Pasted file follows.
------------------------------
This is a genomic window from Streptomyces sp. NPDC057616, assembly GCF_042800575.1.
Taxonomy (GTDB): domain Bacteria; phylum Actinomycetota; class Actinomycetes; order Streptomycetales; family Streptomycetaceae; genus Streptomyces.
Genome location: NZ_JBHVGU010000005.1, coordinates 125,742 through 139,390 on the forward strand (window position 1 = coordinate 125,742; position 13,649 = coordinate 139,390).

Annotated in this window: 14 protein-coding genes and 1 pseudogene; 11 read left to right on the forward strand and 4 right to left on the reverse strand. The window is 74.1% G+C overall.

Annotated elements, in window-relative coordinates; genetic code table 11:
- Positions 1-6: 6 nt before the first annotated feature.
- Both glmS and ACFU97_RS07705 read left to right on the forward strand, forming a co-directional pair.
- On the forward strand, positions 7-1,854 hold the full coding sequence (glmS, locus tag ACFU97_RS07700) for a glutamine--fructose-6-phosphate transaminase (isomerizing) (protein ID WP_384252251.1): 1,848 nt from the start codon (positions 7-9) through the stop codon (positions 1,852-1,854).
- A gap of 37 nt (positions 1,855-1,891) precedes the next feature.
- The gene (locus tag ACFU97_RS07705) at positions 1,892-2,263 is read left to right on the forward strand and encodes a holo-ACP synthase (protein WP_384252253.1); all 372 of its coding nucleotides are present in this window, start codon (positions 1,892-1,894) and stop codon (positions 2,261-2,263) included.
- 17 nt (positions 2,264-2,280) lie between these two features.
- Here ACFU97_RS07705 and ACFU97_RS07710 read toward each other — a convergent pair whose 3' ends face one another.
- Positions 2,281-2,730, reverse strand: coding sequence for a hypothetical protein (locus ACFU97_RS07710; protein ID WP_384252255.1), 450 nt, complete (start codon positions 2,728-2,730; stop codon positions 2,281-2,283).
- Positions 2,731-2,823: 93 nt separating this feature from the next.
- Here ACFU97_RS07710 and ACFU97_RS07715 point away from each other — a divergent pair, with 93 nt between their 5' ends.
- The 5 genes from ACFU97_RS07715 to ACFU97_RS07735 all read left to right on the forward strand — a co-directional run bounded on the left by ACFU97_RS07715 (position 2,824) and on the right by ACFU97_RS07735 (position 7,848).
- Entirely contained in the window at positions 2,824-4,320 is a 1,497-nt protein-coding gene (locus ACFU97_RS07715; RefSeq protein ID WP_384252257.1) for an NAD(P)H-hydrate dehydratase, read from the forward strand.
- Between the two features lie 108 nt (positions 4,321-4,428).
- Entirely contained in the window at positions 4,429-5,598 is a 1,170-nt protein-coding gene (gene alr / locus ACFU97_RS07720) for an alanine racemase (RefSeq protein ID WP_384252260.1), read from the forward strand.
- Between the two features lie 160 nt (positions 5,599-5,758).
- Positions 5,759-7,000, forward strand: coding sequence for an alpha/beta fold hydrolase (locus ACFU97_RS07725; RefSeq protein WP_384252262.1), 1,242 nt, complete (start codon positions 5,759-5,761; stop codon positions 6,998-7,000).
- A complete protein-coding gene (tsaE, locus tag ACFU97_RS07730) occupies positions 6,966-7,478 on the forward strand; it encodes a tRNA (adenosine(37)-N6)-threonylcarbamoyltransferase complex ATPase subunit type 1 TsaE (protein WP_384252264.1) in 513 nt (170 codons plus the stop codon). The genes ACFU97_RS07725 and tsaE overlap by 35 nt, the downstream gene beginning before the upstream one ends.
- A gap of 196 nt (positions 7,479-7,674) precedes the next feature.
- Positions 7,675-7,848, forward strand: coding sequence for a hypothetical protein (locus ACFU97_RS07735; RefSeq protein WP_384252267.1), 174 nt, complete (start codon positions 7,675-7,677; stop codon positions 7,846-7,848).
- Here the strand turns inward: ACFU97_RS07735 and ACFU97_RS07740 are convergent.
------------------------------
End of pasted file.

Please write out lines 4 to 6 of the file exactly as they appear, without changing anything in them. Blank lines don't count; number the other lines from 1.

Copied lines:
Annotated in this window: 14 protein-coding genes and 1 pseudogene; 11 read left to right on the forward strand and 4 right to left on the reverse strand. The window is 74.1% G+C overall.

Annotated elements, in window-relative coordinates; genetic code table 11:
- Positions 1-6: 6 nt before the first annotated feature.